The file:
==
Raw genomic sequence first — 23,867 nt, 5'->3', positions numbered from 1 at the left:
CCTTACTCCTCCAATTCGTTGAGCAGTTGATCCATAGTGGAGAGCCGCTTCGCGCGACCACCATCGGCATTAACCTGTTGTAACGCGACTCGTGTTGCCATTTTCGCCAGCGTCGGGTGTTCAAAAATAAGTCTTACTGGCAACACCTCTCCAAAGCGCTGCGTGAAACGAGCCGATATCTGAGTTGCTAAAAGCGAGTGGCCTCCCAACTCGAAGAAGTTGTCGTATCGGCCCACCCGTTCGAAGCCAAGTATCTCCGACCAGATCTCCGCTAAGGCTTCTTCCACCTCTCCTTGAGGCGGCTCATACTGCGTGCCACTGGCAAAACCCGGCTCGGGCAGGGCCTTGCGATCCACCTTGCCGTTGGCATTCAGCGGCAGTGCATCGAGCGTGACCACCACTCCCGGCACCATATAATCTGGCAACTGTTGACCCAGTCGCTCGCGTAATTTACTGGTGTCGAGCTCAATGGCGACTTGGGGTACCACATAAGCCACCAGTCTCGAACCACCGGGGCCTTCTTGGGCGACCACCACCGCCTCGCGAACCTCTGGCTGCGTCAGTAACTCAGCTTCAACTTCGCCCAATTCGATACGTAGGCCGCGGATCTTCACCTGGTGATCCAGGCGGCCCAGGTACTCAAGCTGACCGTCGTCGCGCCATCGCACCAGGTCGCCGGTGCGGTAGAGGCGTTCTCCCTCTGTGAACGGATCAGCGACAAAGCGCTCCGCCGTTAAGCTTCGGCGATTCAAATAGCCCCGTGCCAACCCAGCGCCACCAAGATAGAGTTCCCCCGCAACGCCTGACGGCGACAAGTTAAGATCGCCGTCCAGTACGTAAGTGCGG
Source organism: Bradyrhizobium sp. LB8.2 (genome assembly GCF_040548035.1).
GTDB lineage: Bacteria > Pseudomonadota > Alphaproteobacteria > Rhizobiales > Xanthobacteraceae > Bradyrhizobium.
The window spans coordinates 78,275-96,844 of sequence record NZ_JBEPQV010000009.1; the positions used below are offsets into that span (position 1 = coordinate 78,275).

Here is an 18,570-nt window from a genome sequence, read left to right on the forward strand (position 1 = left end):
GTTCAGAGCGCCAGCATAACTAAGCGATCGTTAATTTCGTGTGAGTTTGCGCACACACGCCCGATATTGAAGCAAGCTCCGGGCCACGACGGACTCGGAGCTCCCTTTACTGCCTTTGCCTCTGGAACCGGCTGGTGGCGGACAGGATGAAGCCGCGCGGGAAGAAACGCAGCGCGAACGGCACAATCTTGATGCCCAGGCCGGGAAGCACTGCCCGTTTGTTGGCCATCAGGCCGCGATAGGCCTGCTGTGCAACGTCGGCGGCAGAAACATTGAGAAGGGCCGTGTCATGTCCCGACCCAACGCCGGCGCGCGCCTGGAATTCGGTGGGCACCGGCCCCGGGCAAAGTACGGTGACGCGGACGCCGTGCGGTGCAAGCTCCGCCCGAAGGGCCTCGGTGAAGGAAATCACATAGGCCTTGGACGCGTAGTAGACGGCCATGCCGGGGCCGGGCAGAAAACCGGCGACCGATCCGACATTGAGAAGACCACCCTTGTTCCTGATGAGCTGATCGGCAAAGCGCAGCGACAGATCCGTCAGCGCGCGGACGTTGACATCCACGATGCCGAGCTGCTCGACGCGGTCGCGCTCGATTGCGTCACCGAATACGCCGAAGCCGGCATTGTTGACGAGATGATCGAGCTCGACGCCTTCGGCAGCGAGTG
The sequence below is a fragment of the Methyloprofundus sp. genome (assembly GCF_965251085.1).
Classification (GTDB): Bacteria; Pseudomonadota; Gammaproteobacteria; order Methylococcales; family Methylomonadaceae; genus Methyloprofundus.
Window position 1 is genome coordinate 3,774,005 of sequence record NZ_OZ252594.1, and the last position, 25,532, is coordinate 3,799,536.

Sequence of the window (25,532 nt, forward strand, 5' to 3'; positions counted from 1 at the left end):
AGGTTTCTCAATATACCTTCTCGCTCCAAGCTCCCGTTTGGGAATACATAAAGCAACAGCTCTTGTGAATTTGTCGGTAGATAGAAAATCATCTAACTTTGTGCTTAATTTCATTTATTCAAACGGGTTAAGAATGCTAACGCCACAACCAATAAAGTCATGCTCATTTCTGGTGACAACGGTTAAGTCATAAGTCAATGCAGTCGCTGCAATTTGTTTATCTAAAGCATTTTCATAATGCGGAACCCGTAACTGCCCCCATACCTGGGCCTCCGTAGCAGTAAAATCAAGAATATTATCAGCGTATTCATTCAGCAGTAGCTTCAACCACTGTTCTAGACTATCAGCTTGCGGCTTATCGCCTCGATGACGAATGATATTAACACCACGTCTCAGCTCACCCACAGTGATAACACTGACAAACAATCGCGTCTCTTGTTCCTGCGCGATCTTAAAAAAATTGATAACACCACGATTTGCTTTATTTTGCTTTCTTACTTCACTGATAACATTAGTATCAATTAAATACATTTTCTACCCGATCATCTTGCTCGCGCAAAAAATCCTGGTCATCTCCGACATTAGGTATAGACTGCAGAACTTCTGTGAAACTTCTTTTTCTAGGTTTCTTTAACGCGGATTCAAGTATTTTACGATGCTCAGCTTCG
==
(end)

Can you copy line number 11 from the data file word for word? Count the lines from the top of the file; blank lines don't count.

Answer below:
Sequence of the window (25,532 nt, forward strand, 5' to 3'; positions counted from 1 at the left end):